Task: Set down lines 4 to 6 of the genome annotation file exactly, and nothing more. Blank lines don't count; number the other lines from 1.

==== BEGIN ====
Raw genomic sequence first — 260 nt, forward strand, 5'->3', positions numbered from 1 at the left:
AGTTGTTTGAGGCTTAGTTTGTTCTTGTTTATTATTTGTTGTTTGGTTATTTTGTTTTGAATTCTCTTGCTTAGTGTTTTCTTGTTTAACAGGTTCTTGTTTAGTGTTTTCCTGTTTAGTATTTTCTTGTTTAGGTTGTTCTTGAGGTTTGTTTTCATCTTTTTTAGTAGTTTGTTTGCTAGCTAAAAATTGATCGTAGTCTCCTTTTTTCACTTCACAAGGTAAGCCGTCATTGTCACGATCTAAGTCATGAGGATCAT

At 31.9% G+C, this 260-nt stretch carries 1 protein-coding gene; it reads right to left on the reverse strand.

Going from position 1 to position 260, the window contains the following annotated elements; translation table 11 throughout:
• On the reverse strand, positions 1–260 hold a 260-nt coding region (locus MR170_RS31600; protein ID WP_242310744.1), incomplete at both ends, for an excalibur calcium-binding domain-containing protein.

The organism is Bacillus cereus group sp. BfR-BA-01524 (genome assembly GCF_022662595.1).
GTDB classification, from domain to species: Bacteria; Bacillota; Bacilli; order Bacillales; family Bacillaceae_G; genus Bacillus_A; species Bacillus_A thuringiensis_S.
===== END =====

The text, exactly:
Going from position 1 to position 260, the window contains the following annotated elements; translation table 11 throughout:
• On the reverse strand, positions 1–260 hold a 260-nt coding region (locus MR170_RS31600; protein ID WP_242310744.1), incomplete at both ends, for an excalibur calcium-binding domain-containing protein.

The organism is Bacillus cereus group sp. BfR-BA-01524 (genome assembly GCF_022662595.1).